When Johann Met Engelbert
It's gospel among sidemen that you never know when the big break might come. Johann Frank '07 was working hard in Los Angeles but mostly on small-scale engagements, with a few bigger jobs backing R&B crooner Al B. Sure and Mitchel Musso from Hannah Montana.
So he didn't expect anything in particular when he got the call in January 2011 to audition for the tour of some musician he knew nothing about.
"Nothing. My agent had to spell out his name two hours before I auditioned," says Frank, now 24. It's a challenge: E before L, and CK instead of K. But millions of fans around the world could probably spell "Engelbert Humperdinck" as easily as their own names.
Frank sure knows who "Enge" is now. "The voice of the century," he says of the smooth pop megastar perhaps best known for his hits "Release Me"—famous in the the UK for keeping the Beatles out of the #1 slot on the charts in 1967—and "Quando, Quando, Quando."
The gig has been "life-changing," Frank says. "I'm getting endorsements . . . I'm getting newspaper reviews."
And he's getting a workout. Though Humperdinck is 75 years old, the show is "90 to 120 minutes nonstop, no break," Frank says. "He's dancing, he's singing."
However, Frank is no stranger to drive. He was discovered by Phil Collins at the age of 14. Once he arrived at Berklee, with support from the college and Collins, he earned his degree in music business in only five semesters, playing in multiple Singers Showcase and Singer's Night concerts and even squeezing in a stint on the West Coast through Berklee's Los Angeles Internship Program.
That speed in learning, and Berklee-honed sight-reading skills, got him the gig. At the audition, "I had to sight-read, with the rehearsal tape running, 25 songs. . . . All my Berklee teaching just made sense at that point," he says. The audition was Monday. He was on stage with the band Thursday.
Also key was the stylistic versatility he cultivated with faculty members such as Jeff Ramsay, Joey Blake, and Thaddeus Hogarth. Humperdinck's repertoire spans everything from rock to flamenco to jazzy ballads.
Learning the material doesn't stop on tour. "We are on our toes. Every soundcheck is a rehearsal," with changes in the arrangements, Frank says. The leader debriefs the band after every show. "He never stops working. Never. He always thinks of ways to improve."
The gig stretches Frank's arranging skills, as well: Humperdinck has had him arrange Marvin Gaye's hit "Ain't That Peculiar" and a medley that kicks off the show and "delights the crowd every night by its energy and new sound. It's been amazing writing for horns, percussion, vocals, etc.," Frank says. In fact, he's now officially the assistant music director.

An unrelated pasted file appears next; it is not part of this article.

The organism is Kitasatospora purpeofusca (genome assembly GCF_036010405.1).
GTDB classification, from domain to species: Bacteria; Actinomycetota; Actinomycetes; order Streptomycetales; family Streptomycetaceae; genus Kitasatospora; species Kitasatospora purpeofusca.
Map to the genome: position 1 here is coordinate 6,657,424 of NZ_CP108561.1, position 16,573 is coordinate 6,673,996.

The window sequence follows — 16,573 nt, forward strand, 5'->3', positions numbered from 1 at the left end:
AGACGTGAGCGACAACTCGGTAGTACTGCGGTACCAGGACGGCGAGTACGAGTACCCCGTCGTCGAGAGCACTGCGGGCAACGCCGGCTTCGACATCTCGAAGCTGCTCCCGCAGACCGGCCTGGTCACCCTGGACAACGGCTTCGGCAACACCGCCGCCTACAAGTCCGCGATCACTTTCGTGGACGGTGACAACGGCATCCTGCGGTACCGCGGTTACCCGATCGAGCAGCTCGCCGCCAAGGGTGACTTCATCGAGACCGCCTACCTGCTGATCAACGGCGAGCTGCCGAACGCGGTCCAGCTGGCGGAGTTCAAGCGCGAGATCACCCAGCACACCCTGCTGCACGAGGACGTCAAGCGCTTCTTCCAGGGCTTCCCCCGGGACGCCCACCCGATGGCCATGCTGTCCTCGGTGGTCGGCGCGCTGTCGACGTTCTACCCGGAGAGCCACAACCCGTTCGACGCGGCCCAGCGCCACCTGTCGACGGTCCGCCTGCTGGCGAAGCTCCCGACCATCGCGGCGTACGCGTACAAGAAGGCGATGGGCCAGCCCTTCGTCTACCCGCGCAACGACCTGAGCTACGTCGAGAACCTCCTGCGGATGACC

Admittedly Frank is a decade or three younger than the core audience for the tour, and the youngest member of a band that also includes alumni Chris Golden on bass, Dawn Woullard-Bishop on backing vocals, and David Page as stage manager. But far from being out of touch, Humperdinck is, to Frank, an inspiring and relevant example of long-term success in the music industry.
Humperdinck is in charge of his career now, beholden to no one. "He's established. He has an audience all over the world and he will until he leaves this earth. He doesn't even need a label," Frank says.
If you want to sing and dance for two hours a night in your 70s, you need to get your sleep, eat right, and work out every day. "I swim a lot," he says. "I choose fish over chicken."
Going forward, "I want to work further with Engelbert. I feel I have a lot to learn from him," says Frank. After a quick side gig with Musso at a 150,000-person festival ("stylistic shock! loving it!" he says), he'll return to Enge for shows in Florida, Mississippi, Texas, and Singapore. The band plays Royal Albert Hall November 3—possibly the highlight of his year.
In the long-term, he sees himself starting a blues trio while continuing to back artists of Humperdinck's caliber. He also hopes to give back to Berklee. Back in L.A., Frank's known as the guy for new alumni to meet. He's talking with professors about opportunities to teach for the college in some way.
He already has some advice for students: don't stick to your compatriots. When not running around the world with Humperdinck, he brings the world to him, musically—arranging with a guy from Chile, producing with Ecuadorians, writing music with Dutch people. "That's what music is about, that's what sharing is about, that's what Berklee is about," he said.